Enter your Annual Income to see the clear choice between President Obama’s and Mitt Romney’s tax plans.

Tax Savings Under Obama

2013

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Your continued tax savings if Congress acts on the President’s plan to extend middle-class tax cuts. Learn More


2009-2012

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Your tax savings during President Obama’s first term. Learn More

Tax Increase Under Romney

Tax Savings Under Romney

2013

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Compared to President Obama’s plan, average families—those earning loading…—would face a tax increase under Romney. Romney’s tax cuts for the wealthy will either raise taxes on middle-class families or explode the deficit. Learn More

Compared to President Obama’s plan, average families like yours—those earning loading…—would face a tax increase under Romney. Families with children would pay an average of over $2,000 more. Romney’s tax cuts for the wealthy will either raise taxes on middle-class families or explode the deficit. Learn More

Compared to President Obama’s plan, the average tax cut for families like yours—those earning between loading…—would receive under Romney. Romney’s tax cuts for the wealthy will either raise taxes on middle-class families or explode the deficit. Learn More

The Typical American Family with Children

  • Under President Obama saved $3,600 over the last 4 years
  • Under the President’s plan will continue to save $2,200 next year
  • Under Romney would pay over $2,000 more

Under the Obama Administration

  • You saved loading… from the Making Work Pay Credit and will save loading… from the payroll tax cut by the end of 2012
  • President Obama’s American Opportunity Tax Credit provides up to $10,000 for four years of college expenses
  • President Obama expanded the Child Tax Credit and the Earned Income Tax Credit for nearly 16 million working families with 29 million children
  • President Obama signed 18 tax cuts for small businesses into law, as well as tax cuts for first-time homebuyers, energy-efficient cars, college expenses, and more for middle-class families

The Obama Plan

President Obama’s plan to extend tax cuts for the middle class would prevent you from facing a loading… tax increase next year. The President would:

  • Extend middle-class tax cuts to prevent a tax increase on 98% of American families who earn less than $250,000 a year, saving a typical middle-class family of four $2,200 a year
  • End tax cuts that benefit only high-income taxpayers and ask the wealthy to pay their fair share, in order to reduce the deficit and make investments to strengthen the middle class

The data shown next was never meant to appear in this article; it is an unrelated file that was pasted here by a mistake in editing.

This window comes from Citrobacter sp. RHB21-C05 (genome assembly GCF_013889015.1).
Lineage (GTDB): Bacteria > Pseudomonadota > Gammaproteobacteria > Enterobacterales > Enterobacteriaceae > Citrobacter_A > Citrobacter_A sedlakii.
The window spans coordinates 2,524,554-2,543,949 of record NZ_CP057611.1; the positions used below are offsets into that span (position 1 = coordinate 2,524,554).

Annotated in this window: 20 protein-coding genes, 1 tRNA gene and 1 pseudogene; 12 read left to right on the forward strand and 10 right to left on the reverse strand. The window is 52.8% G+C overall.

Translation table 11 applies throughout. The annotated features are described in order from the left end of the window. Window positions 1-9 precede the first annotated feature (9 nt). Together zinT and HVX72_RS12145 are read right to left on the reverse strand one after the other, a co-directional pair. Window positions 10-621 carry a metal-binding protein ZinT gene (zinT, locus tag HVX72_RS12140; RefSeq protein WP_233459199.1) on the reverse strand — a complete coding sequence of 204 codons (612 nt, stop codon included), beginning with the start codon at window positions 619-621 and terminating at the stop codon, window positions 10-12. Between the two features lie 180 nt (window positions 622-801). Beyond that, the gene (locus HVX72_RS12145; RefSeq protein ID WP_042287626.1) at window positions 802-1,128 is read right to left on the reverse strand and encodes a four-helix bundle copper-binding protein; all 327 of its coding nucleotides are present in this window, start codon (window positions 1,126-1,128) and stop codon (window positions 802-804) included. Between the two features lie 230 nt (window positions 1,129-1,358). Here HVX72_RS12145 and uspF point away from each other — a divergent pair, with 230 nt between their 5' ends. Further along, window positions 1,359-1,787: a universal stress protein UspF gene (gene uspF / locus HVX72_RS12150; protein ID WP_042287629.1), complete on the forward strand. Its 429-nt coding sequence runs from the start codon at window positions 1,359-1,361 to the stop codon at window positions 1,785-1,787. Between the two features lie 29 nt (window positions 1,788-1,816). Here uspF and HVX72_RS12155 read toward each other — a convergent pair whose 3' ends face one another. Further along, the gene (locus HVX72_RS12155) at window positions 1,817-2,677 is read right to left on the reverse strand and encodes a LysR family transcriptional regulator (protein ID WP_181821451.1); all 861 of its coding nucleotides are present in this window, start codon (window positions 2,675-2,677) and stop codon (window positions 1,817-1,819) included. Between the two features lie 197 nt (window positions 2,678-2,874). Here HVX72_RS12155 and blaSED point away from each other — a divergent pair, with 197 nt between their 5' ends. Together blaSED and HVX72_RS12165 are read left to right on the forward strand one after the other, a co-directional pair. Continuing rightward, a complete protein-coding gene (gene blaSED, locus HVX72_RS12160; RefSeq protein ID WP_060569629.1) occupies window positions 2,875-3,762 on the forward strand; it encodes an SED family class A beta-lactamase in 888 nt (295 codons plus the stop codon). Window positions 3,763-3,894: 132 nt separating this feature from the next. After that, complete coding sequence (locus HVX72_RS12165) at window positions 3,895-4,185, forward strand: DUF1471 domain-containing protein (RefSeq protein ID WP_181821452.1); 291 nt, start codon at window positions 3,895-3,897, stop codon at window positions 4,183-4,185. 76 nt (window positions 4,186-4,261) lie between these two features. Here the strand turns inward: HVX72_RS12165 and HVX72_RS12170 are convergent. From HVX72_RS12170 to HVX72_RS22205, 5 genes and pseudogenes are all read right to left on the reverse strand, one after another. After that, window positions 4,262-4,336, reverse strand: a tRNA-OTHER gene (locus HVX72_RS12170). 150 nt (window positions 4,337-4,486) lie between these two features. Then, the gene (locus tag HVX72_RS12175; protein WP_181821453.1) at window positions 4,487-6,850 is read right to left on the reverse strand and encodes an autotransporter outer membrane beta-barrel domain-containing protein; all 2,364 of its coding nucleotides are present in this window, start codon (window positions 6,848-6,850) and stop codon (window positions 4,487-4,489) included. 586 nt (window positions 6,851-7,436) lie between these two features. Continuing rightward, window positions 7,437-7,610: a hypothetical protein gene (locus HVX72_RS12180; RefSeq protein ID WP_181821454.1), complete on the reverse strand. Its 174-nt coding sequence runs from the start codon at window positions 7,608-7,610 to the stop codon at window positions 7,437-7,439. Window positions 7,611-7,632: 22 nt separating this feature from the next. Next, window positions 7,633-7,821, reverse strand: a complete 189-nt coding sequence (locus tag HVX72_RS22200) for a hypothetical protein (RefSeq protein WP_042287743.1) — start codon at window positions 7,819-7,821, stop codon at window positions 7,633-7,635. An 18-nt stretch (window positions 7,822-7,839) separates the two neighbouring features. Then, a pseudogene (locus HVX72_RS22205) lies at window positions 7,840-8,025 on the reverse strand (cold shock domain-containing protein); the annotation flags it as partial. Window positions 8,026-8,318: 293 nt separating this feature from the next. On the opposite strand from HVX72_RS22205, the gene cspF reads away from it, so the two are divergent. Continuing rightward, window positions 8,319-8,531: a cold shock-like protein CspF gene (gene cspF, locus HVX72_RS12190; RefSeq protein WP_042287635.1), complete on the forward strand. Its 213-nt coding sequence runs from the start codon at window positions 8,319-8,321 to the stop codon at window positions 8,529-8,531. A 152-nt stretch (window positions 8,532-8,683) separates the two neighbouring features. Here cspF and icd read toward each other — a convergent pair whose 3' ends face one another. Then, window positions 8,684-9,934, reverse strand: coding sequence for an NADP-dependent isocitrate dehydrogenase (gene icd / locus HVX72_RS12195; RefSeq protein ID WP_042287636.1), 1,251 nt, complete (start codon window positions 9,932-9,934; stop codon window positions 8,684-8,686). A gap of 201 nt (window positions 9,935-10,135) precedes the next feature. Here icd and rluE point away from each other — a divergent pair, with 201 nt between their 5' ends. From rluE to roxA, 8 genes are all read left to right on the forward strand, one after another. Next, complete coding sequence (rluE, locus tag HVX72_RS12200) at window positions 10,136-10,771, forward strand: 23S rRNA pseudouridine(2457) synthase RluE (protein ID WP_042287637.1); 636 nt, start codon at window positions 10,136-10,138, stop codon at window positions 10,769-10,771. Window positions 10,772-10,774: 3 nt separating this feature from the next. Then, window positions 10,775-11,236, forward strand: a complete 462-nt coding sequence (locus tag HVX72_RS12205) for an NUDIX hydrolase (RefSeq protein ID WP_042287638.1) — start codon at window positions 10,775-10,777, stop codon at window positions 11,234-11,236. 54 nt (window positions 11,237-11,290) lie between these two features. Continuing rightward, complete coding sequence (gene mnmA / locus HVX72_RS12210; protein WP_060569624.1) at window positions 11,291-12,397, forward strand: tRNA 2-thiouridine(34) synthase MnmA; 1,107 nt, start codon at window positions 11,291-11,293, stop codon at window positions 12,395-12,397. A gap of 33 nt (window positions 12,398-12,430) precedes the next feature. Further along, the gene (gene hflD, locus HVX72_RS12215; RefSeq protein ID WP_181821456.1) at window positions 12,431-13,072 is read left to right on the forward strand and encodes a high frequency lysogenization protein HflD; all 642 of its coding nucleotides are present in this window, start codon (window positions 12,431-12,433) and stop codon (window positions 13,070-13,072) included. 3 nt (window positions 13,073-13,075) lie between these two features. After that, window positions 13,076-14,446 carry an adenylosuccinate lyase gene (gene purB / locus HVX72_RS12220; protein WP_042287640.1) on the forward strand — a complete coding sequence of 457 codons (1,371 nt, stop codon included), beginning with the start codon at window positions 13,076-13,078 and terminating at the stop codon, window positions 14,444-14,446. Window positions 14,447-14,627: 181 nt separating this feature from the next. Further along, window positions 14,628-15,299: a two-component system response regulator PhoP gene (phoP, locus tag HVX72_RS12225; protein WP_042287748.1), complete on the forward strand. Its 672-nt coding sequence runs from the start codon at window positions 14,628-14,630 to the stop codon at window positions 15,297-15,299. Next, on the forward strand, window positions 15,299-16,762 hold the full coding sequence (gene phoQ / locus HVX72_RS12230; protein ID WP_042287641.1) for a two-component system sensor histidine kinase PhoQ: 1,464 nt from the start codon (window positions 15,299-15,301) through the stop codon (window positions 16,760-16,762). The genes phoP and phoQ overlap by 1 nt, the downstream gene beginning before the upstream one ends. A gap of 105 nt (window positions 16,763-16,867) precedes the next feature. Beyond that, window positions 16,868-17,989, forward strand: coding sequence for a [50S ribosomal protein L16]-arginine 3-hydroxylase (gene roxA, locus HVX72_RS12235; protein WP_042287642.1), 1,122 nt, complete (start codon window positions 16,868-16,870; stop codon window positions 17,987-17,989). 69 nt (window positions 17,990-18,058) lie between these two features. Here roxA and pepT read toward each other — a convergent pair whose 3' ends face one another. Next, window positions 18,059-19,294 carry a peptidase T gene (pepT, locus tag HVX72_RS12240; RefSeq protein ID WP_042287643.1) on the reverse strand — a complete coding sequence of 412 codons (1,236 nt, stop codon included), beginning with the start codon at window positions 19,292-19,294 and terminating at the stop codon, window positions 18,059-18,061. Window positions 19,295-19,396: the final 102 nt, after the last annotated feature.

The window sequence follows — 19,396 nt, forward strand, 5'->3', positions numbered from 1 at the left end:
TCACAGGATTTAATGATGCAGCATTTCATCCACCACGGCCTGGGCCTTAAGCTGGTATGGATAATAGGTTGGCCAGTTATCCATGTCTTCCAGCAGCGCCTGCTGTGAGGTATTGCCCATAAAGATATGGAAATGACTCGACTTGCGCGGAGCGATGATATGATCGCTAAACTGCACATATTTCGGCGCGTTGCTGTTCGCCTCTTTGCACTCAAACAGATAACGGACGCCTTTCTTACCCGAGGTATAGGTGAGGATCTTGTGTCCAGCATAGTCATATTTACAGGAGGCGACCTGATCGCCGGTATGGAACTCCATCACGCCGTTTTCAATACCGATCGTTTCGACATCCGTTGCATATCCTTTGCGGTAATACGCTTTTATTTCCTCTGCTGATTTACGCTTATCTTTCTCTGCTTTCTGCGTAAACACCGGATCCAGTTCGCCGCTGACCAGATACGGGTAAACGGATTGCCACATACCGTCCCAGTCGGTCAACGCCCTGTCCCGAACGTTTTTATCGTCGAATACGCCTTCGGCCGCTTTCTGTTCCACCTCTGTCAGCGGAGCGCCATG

• Make the American Opportunity Tax Credit permanent, preventing a tax increase on more than 9 million families paying for college
  • Additional tax cuts for small businesses to create new jobs and grow

What Romney Would Do

  • Make the Bush tax cuts for the wealthy permanent, and add another tax cut skewed towards the wealthy on top of it
  • Either explode the deficit by $5 trillion or raise taxes on the middle class by reducing tax deductions and exemptions that middle class families depend on
  • End President Obama’s tax cuts for college and for working families with kids
  • Take us back to the same top-down economics that failed the middle class and led us into the worst economic crisis since the Great Depression

How the Calculator Works

Because the tax code is complex, the calculator makes a number of simplifying assumptions that may differ from the circumstances of any particular user. It assumes all income is from wages. For married filers, it assumes that income is split evenly between two earners. It assumes that income does not vary over the years analyzed. It assumes that taxpayers claim the standard deduction for the purpose of analyzing the impact of the expiration of the middle class tax cuts. The impact of Mitt Romney’s tax plan is based on an analysis by the nonpartisan Tax Policy Center, which determines the tax increase or tax cut the average family in each income group would face if Romney paid for his $5 trillion tax plan by cutting tax benefits. The analysis assumes that Romney eliminates all tax benefits, except those for savings and investment, for households earning over $200,000, and reduces those benefits for households earning under $200,000 to cover the rest of the cost – resulting in a reduction by more than half. The Tax Policy Center uses income thresholds based on “cash income”, a measure broader than AGI commonly used by TPC. The calculator is intended for information purposes only.

See the full report at the TaxPolicyCenter.org